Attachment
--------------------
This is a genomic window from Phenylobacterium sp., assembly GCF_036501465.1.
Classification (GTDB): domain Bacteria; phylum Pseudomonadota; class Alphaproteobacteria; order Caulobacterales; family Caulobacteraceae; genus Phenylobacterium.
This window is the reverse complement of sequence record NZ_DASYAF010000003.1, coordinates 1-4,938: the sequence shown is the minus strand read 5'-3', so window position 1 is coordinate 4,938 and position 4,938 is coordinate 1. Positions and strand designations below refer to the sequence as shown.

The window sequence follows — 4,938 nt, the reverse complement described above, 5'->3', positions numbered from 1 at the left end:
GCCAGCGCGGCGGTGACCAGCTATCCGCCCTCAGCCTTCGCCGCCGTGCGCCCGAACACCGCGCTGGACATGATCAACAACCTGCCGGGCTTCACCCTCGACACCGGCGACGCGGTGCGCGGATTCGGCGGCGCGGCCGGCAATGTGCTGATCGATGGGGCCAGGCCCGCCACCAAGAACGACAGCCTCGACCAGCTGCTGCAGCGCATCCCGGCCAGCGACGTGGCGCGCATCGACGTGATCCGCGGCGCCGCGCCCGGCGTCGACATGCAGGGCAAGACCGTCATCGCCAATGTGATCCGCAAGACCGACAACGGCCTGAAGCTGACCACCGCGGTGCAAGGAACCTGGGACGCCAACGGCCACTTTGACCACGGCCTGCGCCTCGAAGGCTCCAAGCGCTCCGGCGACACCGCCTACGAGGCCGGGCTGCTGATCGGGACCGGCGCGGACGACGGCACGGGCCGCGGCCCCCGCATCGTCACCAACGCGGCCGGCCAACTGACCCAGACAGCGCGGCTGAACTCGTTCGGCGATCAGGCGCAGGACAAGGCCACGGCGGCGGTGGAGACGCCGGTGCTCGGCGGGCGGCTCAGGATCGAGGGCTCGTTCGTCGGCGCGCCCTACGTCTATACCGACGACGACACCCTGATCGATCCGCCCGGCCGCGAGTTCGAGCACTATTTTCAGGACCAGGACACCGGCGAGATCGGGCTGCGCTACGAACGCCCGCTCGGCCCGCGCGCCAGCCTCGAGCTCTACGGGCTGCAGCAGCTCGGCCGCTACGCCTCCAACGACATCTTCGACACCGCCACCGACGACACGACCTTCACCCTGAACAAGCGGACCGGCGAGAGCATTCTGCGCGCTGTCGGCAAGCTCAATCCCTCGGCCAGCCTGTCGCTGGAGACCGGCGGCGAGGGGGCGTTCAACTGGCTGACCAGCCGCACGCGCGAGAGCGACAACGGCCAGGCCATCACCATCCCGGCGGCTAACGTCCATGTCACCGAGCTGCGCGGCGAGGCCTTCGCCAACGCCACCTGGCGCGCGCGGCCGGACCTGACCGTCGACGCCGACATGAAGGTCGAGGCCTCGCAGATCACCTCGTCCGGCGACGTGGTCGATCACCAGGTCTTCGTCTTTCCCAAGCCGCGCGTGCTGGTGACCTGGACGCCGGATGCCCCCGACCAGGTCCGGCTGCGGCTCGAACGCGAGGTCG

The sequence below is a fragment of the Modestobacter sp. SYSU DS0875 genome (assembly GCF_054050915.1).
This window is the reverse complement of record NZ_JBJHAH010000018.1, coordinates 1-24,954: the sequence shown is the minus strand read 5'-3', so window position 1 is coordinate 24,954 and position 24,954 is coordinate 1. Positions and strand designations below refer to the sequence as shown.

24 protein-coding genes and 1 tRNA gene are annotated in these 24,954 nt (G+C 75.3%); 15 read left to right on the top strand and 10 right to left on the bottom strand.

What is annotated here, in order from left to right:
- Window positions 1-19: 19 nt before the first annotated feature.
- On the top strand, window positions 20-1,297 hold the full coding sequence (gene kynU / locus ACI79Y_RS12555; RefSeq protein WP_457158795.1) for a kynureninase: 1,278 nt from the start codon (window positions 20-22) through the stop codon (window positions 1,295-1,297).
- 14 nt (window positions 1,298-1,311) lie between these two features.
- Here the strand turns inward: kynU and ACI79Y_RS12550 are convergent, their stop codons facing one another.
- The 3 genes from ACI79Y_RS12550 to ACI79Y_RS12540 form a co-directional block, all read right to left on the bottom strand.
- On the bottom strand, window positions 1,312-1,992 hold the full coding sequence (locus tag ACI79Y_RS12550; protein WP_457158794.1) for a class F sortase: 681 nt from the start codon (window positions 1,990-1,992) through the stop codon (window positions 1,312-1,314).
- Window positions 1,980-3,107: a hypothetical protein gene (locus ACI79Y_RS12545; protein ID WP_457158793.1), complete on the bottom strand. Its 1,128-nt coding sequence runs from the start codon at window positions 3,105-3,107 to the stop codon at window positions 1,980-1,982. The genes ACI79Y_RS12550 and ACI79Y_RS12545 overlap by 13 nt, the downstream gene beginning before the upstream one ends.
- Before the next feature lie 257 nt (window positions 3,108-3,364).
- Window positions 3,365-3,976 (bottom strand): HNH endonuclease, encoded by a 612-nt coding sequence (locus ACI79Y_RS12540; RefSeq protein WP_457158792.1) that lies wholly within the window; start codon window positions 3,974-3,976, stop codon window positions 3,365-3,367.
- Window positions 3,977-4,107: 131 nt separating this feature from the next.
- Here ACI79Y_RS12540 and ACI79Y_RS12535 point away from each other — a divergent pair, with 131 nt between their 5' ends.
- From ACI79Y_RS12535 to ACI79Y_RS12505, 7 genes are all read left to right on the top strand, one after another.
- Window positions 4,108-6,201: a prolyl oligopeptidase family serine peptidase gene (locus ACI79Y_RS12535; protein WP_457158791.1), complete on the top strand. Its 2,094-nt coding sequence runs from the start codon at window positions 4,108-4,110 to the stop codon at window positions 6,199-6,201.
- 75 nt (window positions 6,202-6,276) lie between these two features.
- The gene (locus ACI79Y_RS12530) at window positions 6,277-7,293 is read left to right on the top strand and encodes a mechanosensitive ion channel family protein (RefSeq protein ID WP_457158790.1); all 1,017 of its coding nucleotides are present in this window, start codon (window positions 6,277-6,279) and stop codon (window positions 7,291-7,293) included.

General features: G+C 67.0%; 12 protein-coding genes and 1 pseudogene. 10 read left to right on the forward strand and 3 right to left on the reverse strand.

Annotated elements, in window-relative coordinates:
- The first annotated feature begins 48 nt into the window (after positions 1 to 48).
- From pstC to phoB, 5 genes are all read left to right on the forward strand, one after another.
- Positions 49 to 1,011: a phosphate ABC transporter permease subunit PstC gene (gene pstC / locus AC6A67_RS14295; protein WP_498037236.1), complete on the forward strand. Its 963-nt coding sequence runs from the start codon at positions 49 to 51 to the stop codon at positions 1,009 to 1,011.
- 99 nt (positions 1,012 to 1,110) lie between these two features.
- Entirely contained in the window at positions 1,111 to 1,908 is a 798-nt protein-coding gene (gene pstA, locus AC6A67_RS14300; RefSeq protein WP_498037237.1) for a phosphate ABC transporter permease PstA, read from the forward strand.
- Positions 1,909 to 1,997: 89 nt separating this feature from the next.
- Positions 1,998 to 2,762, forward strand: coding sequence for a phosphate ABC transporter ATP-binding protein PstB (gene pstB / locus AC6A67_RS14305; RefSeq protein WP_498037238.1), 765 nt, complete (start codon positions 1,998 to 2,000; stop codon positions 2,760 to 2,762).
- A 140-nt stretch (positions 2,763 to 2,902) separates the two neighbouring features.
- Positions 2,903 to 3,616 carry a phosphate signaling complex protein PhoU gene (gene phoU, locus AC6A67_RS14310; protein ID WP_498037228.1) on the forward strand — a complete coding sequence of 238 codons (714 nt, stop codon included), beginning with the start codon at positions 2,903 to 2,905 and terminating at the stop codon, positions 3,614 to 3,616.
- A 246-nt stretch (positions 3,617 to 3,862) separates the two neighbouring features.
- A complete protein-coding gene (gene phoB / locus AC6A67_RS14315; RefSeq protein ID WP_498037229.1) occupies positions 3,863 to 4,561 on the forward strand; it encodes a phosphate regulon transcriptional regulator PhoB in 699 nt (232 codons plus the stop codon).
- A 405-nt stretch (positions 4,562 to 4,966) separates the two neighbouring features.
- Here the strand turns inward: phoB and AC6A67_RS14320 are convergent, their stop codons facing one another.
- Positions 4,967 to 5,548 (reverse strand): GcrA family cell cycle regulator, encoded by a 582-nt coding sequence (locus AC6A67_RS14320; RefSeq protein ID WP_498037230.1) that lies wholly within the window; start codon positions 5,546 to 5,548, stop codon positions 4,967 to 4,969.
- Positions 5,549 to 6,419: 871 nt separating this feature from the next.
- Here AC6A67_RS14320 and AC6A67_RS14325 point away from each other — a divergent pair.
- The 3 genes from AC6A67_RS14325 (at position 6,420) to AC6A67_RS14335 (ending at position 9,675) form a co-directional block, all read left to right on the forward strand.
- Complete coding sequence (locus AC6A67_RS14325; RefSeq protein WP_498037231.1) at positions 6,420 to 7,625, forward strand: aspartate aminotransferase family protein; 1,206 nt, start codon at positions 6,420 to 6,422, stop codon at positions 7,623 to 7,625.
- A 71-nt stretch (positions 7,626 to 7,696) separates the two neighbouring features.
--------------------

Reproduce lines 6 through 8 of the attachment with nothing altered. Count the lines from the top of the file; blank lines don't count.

The sequence below is a fragment of the Modestobacter sp. SYSU DS0875 genome (assembly GCF_054050915.1).
This window is the reverse complement of record NZ_JBJHAH010000018.1, coordinates 1-24,954: the sequence shown is the minus strand read 5'-3', so window position 1 is coordinate 24,954 and position 24,954 is coordinate 1. Positions and strand designations below refer to the sequence as shown.

24 protein-coding genes and 1 tRNA gene are annotated in these 24,954 nt (G+C 75.3%); 15 read left to right on the top strand and 10 right to left on the bottom strand.